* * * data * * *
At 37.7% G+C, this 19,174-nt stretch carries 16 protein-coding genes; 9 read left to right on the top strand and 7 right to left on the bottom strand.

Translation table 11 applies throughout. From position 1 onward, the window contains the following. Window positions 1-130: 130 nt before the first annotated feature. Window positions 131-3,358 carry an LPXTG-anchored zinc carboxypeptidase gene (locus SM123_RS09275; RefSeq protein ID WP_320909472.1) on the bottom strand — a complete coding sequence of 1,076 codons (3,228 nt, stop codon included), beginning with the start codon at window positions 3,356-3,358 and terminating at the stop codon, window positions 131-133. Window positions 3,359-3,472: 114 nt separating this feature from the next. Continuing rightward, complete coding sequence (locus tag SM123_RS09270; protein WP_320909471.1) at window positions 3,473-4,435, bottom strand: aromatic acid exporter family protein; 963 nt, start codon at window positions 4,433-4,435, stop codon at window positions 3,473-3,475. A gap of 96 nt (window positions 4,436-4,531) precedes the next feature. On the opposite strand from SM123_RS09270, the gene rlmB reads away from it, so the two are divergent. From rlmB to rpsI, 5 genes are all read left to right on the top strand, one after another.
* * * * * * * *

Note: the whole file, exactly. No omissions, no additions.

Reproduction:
At 37.7% G+C, this 19,174-nt stretch carries 16 protein-coding genes; 9 read left to right on the top strand and 7 right to left on the bottom strand.

Translation table 11 applies throughout. From position 1 onward, the window contains the following. Window positions 1-130: 130 nt before the first annotated feature. Window positions 131-3,358 carry an LPXTG-anchored zinc carboxypeptidase gene (locus SM123_RS09275; RefSeq protein ID WP_320909472.1) on the bottom strand — a complete coding sequence of 1,076 codons (3,228 nt, stop codon included), beginning with the start codon at window positions 3,356-3,358 and terminating at the stop codon, window positions 131-133. Window positions 3,359-3,472: 114 nt separating this feature from the next. Continuing rightward, complete coding sequence (locus tag SM123_RS09270; protein WP_320909471.1) at window positions 3,473-4,435, bottom strand: aromatic acid exporter family protein; 963 nt, start codon at window positions 4,433-4,435, stop codon at window positions 3,473-3,475. A gap of 96 nt (window positions 4,436-4,531) precedes the next feature. On the opposite strand from SM123_RS09270, the gene rlmB reads away from it, so the two are divergent. From rlmB to rpsI, 5 genes are all read left to right on the top strand, one after another.